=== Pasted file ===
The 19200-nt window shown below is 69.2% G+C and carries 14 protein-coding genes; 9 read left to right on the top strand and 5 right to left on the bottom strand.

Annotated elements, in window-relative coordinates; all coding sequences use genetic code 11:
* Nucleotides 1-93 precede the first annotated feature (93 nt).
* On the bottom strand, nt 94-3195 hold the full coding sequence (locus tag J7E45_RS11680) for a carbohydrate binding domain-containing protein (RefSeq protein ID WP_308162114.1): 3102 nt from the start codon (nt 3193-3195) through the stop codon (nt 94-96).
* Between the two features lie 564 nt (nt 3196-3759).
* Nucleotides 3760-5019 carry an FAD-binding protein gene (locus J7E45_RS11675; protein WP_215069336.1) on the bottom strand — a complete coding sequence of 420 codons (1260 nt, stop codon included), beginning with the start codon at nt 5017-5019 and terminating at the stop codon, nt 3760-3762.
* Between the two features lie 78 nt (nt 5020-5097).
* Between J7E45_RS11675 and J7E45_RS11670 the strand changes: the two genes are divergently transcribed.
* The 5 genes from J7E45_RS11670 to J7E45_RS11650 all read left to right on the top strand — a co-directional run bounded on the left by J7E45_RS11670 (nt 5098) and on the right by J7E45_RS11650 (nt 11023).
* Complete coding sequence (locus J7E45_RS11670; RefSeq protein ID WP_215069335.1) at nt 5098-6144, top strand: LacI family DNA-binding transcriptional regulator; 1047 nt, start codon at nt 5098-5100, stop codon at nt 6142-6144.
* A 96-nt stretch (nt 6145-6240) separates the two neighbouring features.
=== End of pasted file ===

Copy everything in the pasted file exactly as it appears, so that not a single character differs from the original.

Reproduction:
The 19200-nt window shown below is 69.2% G+C and carries 14 protein-coding genes; 9 read left to right on the top strand and 5 right to left on the bottom strand.

Annotated elements, in window-relative coordinates; all coding sequences use genetic code 11:
* Nucleotides 1-93 precede the first annotated feature (93 nt).
* On the bottom strand, nt 94-3195 hold the full coding sequence (locus tag J7E45_RS11680) for a carbohydrate binding domain-containing protein (RefSeq protein ID WP_308162114.1): 3102 nt from the start codon (nt 3193-3195) through the stop codon (nt 94-96).
* Between the two features lie 564 nt (nt 3196-3759).
* Nucleotides 3760-5019 carry an FAD-binding protein gene (locus J7E45_RS11675; protein WP_215069336.1) on the bottom strand — a complete coding sequence of 420 codons (1260 nt, stop codon included), beginning with the start codon at nt 5017-5019 and terminating at the stop codon, nt 3760-3762.
* Between the two features lie 78 nt (nt 5020-5097).
* Between J7E45_RS11675 and J7E45_RS11670 the strand changes: the two genes are divergently transcribed.
* The 5 genes from J7E45_RS11670 to J7E45_RS11650 all read left to right on the top strand — a co-directional run bounded on the left by J7E45_RS11670 (nt 5098) and on the right by J7E45_RS11650 (nt 11023).
* Complete coding sequence (locus J7E45_RS11670; RefSeq protein ID WP_215069335.1) at nt 5098-6144, top strand: LacI family DNA-binding transcriptional regulator; 1047 nt, start codon at nt 5098-5100, stop codon at nt 6142-6144.
* A 96-nt stretch (nt 6145-6240) separates the two neighbouring features.